We are sad to report legendary comic book artist Neal Adams has passed away at the age of 80. According to The Hollywood Reporter, he died from complications from sepsis. It is safe to say that Adams changed the way modern superhero comics look and feel. He also fought hard for creator’s rights long before that was a common practice in the industry.
Adams was among the first generation of fans who grew up reading comics, and wanted to work in the industry as adults. As a teenager straight out of high school, he began working for Archie Comics. Later, In his mid-twenties, he joined DC Comics. There he made a name for himself illustrating Deadman, and doing various covers featuring Superman and Batman. His realistic anatomy and attention to detail were brand new things in superhero comics, a medium previously aimed strictly for little kids.
In 1969, Adams went over to Marvel Comics. He and writer Roy Thomas wanted to try and raise the profile of their lowest selling title, X-Men. Marvel let him run with it visually, and suddenly the book looked far better than anything else Marvel was publishing. Despite this revamp, Marvel canceled X-Men, a decision they would later regret. When the sales figures came in, they realized they had shot up significantly with Adams as the artist. His run was hugely influential on Chris Claremont’s groundbreaking revival five years later.
But it is Batman on whom Neal Adams has had the most lasting impact. After the end of the 1966 Batman TV series, sales fell hard for the title. DC publisher Julius Schwartz realized that they had to do a complete turnaround for the character. So along with writer and longtime collaborator Denny O’Neill, Neal Adams brought Batman back to his 1939 gothic roots. While working on Batman in the early ’70s, he co-created iconic characters like Man-Bat, Ra’s al Ghul, and Talia.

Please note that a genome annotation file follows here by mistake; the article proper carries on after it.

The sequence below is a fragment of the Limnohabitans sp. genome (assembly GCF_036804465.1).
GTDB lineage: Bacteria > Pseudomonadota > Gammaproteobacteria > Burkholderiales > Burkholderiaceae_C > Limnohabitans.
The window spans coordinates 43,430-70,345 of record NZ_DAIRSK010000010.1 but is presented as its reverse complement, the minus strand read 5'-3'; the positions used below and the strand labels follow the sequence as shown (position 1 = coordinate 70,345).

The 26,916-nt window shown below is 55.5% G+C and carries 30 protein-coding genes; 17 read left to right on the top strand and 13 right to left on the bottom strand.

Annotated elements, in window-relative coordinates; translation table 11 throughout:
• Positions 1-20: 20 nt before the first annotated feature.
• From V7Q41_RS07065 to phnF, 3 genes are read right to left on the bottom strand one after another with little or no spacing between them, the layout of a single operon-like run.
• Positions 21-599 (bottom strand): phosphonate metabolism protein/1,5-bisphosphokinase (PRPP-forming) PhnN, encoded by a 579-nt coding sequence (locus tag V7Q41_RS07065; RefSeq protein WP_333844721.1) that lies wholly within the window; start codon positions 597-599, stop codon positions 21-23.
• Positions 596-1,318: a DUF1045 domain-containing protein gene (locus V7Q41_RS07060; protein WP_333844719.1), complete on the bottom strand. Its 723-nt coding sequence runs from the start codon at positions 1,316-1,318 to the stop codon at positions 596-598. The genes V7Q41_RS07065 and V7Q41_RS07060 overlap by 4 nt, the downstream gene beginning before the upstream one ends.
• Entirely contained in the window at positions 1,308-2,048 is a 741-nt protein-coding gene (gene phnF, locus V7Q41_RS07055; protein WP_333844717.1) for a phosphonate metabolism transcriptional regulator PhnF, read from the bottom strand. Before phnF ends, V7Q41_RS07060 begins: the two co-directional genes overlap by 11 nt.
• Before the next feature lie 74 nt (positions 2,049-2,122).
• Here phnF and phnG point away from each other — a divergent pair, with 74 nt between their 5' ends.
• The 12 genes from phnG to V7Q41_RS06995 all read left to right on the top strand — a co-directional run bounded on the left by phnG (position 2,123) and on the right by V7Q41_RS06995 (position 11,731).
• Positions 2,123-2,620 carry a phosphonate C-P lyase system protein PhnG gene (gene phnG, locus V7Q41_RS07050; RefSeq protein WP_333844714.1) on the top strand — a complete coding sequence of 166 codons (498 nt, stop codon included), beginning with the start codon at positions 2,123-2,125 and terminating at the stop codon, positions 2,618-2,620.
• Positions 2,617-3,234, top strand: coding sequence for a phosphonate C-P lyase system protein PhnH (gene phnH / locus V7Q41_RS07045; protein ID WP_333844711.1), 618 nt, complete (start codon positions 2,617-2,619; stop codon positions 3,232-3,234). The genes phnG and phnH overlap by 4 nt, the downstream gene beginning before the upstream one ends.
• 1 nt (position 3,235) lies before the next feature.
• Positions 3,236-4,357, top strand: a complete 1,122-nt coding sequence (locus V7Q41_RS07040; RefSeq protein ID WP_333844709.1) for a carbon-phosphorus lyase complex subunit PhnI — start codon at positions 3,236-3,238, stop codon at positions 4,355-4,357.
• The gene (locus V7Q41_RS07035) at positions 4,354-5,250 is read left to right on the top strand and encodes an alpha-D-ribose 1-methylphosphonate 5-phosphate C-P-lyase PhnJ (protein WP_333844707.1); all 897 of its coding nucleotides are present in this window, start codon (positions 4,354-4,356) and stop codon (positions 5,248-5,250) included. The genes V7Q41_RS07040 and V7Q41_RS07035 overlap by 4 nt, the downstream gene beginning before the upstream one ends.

He also revived both the Joker and Two-Face after a long hiatus, turning them into the deadly villains they still are today. Later in the ’90s, Adams designed the second Robin costume, for Tim Drake. Dick Grayson later wore that costume on Batman: The Animated Series, and it became instantly iconic. Although Frank Miller gets all the accolades for bringing back the “darker” Batman, Adams deserves just as much credit.
During the Bronze Age of comics, 1970-1984, Adams also revitalized Green Arrow, giving him a new costume, and turning him into a crusader for social justice. He and O’Neil teamed him up with Green Lantern for a seminal run of Green Lantern/Green Arrow comics, which also introduced DC’s first African-American superhero, Green Lantern John Stewart. Thanks to the Justice League Unlimited cartoon, millions of people think of John Stewart as their Green Lantern.
Kids who grew up in this era also remember seeing Adams’ work on a metric ton of DC promotional material, as well as on the covers of record albums and on different kinds of merch. His versions of the Justice League characters became ubiquitous.
Perhaps most importantly, Neal Adams fought for comic book creators’ rights. In 1978, Adams helped form the Comics Creators Guild, which over three dozen comic-book writers and artists joined. His non-stop lobbying helped Superman creators Jerry Siegel and Joe Shuster receive credit and some financial remuneration from DC. In recent years, he returned to both Marvel and DC occasionally, illustrating Batman, Superman, and Young Avengers stories.
Adams is survived by his wife Marilyn, and his Jason, Joel and Josh Adams, and his daughter Zeea.